In March of 2014, when Lisa and I landed in Guantanamo Bay, Cuba it felt unbearably hot, even for a couple traveling from Houston, Texas. And the Navy chaplain escorting us around said, “Congratulations—you came here during the coolest time of the year.”
Lisa and I have gotten to work with the military quite a bit through the years and seeing how the military operates firsthand always overwhelms me with the sacrifices our soldiers make. Many are separated from their families for months at a time. Their restaurant options on Guantanamo Bay make cooking at home seem like a good option. The internet connection brought back fond memories of 1990 (It took me 45 minutes to download a 32-minute podcast). And the “coolest time of the year” felt like walking on top of solar heating panels.
My first assignment was to speak to a youth group on The Sacred Search (making a wise marital choice). Afterwards, an 11-year-old boy asked to shake my hand and said, “I just want to thank you for saving my parents’ marriage. My dad said your book Sacred Marriage held them together, and our home has been so different ever since they read it.”
Lisa (sitting next to me) and I were at a complete loss for words. This boy seemed so young, and so earnest, and so thankful, and it reminded me of a truth every parent needs to take to heart:
Your marriage is about so much more than you.
This kid said his life had been changed because his parents’ marriage had been changed.
When you fight to stay intimate, when you struggle to forgive, when you pray to stay close and to defeat the personal demons that war against your marriage, your fidelity and your very soul, you’re not just fighting for your own happiness. You’re fighting for your kids and grandkids. You’re fighting for the church’s witness. You’re fighting for the glory of God.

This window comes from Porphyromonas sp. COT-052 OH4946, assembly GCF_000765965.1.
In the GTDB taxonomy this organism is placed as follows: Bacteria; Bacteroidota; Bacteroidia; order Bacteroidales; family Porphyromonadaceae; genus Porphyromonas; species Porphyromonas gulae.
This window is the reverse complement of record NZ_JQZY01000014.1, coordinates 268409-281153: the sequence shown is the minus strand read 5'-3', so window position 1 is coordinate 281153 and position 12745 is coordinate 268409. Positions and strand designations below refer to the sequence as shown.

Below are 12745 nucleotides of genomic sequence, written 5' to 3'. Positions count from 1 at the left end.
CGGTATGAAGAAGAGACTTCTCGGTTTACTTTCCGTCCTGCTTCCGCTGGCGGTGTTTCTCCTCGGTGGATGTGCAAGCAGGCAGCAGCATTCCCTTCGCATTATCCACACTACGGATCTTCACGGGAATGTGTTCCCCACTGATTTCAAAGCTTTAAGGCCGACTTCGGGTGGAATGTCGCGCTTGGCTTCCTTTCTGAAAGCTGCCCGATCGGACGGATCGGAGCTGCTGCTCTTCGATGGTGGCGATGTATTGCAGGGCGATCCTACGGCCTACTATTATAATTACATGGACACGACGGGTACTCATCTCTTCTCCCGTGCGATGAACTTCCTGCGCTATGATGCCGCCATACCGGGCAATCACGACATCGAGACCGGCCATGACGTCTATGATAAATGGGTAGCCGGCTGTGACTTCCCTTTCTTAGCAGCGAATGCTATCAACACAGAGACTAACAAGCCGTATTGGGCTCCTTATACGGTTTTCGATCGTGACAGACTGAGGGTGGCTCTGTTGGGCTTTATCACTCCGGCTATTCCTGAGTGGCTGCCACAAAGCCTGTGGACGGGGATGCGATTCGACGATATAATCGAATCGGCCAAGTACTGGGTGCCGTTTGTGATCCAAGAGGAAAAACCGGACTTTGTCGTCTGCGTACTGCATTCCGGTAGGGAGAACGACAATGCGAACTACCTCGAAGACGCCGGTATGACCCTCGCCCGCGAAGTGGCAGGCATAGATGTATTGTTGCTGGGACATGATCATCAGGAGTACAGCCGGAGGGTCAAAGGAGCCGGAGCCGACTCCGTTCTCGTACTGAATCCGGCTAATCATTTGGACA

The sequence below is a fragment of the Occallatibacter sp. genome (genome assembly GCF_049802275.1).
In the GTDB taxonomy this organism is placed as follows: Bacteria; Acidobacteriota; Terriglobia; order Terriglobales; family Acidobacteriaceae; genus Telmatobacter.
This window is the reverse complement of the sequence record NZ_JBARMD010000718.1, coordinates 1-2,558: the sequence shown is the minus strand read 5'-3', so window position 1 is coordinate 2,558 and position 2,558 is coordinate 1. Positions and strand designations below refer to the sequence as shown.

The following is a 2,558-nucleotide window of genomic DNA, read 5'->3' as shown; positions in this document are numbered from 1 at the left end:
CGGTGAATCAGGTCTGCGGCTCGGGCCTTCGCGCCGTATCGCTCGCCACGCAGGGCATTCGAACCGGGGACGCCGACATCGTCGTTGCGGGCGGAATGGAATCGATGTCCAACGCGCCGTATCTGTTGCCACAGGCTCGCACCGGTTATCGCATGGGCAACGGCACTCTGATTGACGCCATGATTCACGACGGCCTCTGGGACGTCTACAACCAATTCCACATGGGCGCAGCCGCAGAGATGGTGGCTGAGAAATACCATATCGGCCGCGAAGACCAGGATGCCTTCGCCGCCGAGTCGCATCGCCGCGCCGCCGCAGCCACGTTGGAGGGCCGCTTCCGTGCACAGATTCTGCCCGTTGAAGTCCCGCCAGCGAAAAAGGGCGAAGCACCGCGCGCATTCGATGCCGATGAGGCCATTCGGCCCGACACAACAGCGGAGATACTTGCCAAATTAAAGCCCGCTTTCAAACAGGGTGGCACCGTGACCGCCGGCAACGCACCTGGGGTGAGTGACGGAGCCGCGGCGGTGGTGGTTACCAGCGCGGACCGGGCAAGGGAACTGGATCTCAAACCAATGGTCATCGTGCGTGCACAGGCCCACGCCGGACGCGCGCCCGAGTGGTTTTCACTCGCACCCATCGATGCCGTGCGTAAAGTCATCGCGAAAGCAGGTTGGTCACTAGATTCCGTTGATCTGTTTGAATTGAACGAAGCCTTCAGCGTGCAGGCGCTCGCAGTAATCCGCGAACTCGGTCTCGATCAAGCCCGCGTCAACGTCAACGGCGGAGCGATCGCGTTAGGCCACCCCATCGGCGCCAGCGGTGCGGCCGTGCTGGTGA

People who run first marathons often run for charities, saying, “I don’t want this to be just about me.” They’re willing to endure 26 miles because it means more than mere exercise to them. In our marriages, the stakes are even higher than that. Will we endure, and not just endure, but press in to each other so that we not only stay together, but thrive together and learn to cherish each other in our passion to give the world and the church the joy and example of a sacred, intimate marriage?
If you could have seen how vulnerable that 11-year-old boy seemed, how sincerely grateful he was, you would be moved as much as Lisa and I were.
This holds true even if you’re an empty nester and active parenting is over. You can’t erase all that your kids witnessed when they were growing up. But you can still demonstrate the difference Jesus makes in a marriage when we re-surrender our lives to him, orient ourselves once again around loving him and then loving each other, choose to make our marriage more of a priority, and pray that we can give our children and grandchildren an inspiring picture of mature love.
Whether your children are still at home or now just occasionally come to visit, more than they need a hot meal and clean sheets, they need to see the power of a God-centered, God-empowered mature love. We might wish we could have done better for our children in years past, but we can create a certain kind of marriage that will be the only kind of marriage our grandchildren will ever know we had, the kind they will celebrate and remember long after we’re gone.
I don’t think it’s a coincidence that I wrote Cherish: The One Word That Changes Everything for Your Marriage as Lisa and I were becoming empty-nesters. The empty nest, by definition, is defined by loss. But we can redefine it by filling that loss with an increasing love for each other.
The thing is, you don’t have to wait until the kids are gone to start cherishing each other. And the look on that young boy’s face made me more determined than ever to reach every single couple who comes to a conference, every individual who picks up a book, and every single reader who logs onto this blog with the message that your marriage is about so much more than you. As far as it depends on you (absent abuse, of course, when you need to get to a safe place), it’s worth the effort.